Numerous lawsuits have been filed against Johnson & Johnson in connection with its baby powder products. The cancer alleged to have been caused by these products has resulted in so many claims that it is becoming difficult to follow all of them. According to Bloomberg, the company is dealing with over 5,000 claims against it in U.S. Courts. Previously, it lost four jury verdicts in St Louis. The losses from these verdicts amounted to over $290 million. In Los Angeles, California a jury awarded over $417 million to Eva Echeverria. In this case, Johnson and Johnson was found liable for not providing any type of warning concerning the possible risk of developing cancer from use of its baby powder products.
According to the National Cancer Institute (NCI), ovarian cancer is part of more than 1.2 percent of all new cancer cases in the United States. It is currently the eighth most common cancer for all women. It is also the fifth-leading cause of death from cancer for women. Once a woman receives this type of diagnosis, less than half of them will survive beyond five years.
The Los Angeles jury award was the largest among the many suits filed against the company. Johnson & Johnson was found to be liable by a jury for not warning 63-year-old Eva Echeverria about the risks of using the company’s talcum products. Escheverria was diagnosed with terminal ovarian cancer in 2007. At that time, Escheverria had a tumor the size of a softball removed by a surgeon. A video-taped deposition of Escheverria was played for the jury during the trial. She stated during the deposition that Johnson & Johnson’s Baby Powder was regularly used by her starting at age 11, and she didn’t stop until 2016. Escheverria claimed that if Johnson & Johnson has placed warning on their products about the possibility of developing cancer; she would have stopped using them. She is now near death and was unable to attend the trial.
The attorneys representing Johnson & Johnson have stated they will appeal the Los Angeles award. They claim to be guided by science which illustrates how Johnson & Johnson’s Baby Powder is safe. During the trial, the company’s attorneys tried to show a number of scientific studies, the U.S. Food and Drug Administration (FDA), as well as other federal agencies, believed talc products were not carcinogenic. The company introduced a number of studies at the trial. One was conducted in 2000 by researchers at Harvard University. It involved over 120,000 women which included over 78,600 women who claimed to use talc. Approximately 305 of them developed ovarian cancer. The conclusion researchers reached was based on evidence that there was not an overall association between using talc and a person developing epithelial ovarian cancer. This study concluded there is a moderate increase in risk associated with developing a variety of this disease with using talc products.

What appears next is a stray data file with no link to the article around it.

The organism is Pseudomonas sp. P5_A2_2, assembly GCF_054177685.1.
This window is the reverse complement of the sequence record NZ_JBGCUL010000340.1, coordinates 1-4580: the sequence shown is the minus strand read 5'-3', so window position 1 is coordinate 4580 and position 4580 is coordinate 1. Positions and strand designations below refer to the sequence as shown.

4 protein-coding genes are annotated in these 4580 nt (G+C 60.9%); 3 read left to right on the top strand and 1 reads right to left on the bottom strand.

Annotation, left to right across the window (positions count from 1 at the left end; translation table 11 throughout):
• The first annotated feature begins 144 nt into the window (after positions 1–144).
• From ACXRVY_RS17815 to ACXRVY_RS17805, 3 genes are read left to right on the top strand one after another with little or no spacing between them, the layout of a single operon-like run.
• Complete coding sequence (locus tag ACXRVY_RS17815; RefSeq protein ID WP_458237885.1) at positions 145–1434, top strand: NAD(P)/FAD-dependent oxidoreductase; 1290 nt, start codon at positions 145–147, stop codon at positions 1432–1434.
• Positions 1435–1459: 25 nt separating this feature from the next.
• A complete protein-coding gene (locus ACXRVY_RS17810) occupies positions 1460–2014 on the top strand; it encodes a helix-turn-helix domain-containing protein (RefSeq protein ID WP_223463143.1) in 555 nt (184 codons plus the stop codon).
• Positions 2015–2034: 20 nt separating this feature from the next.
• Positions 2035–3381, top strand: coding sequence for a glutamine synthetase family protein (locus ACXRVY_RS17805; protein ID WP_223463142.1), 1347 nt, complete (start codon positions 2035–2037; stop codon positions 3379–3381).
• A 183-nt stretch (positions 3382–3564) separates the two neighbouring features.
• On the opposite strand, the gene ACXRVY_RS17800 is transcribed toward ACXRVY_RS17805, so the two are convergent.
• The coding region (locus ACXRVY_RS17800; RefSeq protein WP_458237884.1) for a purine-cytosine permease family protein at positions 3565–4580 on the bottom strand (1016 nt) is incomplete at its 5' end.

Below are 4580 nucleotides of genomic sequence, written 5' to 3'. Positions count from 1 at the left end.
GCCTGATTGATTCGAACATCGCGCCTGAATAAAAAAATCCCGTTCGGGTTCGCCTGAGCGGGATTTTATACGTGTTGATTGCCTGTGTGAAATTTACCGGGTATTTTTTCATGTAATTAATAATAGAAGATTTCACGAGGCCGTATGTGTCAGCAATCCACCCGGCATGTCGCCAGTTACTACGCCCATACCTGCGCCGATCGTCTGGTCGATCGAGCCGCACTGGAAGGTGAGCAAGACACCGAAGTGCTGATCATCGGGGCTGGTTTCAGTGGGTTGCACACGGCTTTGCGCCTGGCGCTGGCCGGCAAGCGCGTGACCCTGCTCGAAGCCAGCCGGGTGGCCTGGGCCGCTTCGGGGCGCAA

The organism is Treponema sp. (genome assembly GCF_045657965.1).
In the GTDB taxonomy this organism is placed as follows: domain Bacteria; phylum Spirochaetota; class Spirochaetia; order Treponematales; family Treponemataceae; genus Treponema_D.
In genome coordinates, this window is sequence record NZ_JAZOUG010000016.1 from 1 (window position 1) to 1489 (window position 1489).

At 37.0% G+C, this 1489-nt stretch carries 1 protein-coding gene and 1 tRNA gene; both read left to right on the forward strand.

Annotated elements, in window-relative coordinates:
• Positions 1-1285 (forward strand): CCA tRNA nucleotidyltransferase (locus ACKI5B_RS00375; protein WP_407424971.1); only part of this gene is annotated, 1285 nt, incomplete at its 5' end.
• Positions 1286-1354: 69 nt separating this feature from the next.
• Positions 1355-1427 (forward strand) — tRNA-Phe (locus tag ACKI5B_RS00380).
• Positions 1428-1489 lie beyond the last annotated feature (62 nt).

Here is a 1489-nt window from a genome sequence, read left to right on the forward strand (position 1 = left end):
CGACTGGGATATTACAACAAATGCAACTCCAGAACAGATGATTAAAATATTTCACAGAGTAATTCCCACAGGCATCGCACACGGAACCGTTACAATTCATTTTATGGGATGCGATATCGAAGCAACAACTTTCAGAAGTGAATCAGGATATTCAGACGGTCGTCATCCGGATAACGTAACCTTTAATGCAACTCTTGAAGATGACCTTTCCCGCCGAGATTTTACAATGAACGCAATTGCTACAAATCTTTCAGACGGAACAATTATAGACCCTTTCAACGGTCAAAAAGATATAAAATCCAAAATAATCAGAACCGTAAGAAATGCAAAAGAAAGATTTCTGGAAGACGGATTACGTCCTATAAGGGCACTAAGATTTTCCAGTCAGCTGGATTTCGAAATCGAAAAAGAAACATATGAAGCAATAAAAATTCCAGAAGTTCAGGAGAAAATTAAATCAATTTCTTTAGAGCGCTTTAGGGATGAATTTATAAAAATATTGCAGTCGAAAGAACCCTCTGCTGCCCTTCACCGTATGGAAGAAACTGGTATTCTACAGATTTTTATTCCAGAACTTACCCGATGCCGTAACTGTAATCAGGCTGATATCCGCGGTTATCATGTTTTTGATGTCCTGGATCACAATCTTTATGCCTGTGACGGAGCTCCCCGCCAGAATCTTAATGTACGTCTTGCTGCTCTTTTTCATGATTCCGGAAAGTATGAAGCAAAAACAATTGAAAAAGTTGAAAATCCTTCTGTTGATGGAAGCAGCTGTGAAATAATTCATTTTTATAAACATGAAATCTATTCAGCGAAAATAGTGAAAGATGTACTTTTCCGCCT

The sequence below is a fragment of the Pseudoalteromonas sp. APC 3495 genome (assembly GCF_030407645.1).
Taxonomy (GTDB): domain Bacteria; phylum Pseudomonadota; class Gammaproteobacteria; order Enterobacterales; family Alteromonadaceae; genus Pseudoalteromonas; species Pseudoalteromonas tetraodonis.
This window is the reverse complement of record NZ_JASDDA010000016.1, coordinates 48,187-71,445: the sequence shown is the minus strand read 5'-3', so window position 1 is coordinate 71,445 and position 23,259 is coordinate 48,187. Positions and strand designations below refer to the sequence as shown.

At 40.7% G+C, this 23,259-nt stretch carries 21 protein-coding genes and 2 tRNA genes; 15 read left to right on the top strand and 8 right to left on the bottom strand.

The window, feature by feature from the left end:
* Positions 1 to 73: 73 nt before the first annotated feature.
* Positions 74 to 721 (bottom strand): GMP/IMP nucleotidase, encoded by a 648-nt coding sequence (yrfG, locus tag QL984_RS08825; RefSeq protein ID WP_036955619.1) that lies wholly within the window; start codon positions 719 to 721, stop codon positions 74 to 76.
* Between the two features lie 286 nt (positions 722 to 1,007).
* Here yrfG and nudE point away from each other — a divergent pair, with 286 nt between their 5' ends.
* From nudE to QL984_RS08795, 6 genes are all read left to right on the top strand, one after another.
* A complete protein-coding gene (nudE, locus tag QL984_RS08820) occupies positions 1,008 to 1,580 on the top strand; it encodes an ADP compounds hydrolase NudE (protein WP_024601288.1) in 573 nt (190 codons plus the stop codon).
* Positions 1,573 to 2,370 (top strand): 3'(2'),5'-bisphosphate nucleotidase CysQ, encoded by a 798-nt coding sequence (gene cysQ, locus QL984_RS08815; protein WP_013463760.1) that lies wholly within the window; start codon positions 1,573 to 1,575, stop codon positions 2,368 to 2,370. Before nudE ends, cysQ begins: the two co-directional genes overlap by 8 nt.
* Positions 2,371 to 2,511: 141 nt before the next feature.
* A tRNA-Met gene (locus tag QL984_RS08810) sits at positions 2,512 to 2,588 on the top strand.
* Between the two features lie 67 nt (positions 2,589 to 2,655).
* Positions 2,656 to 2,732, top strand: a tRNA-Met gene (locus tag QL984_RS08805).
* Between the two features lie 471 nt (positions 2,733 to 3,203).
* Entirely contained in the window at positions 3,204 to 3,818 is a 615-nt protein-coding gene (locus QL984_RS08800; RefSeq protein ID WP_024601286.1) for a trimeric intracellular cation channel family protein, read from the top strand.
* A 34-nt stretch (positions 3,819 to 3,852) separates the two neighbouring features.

The attorneys representing Echeverria did make the point during the trial that women around the United States trusted Johnson & Johnson to provide them with a safe product. Many of the women claimed to have learned too late the company was aware decades earlier of a connection between cancer and talc. The plaintiff’s attorneys presented a study conducted in 1982. The study results showed when women would use talc on their genitals, they had an increased risk of over 90 percent for developing ovarian cancer. They were also able to show the lead researcher of the 1982 study advised Johnson & Johnson to include warning labels on all its products containing talc.
It only took the jury two days of deliberations to determine the award. Echeverria was awarded $347 million in punitive damages as well as $70 million in compensatory damages. Based on the evidence presented, the jury found there was a link between baby powder and Echeverria’s ovarian cancer.
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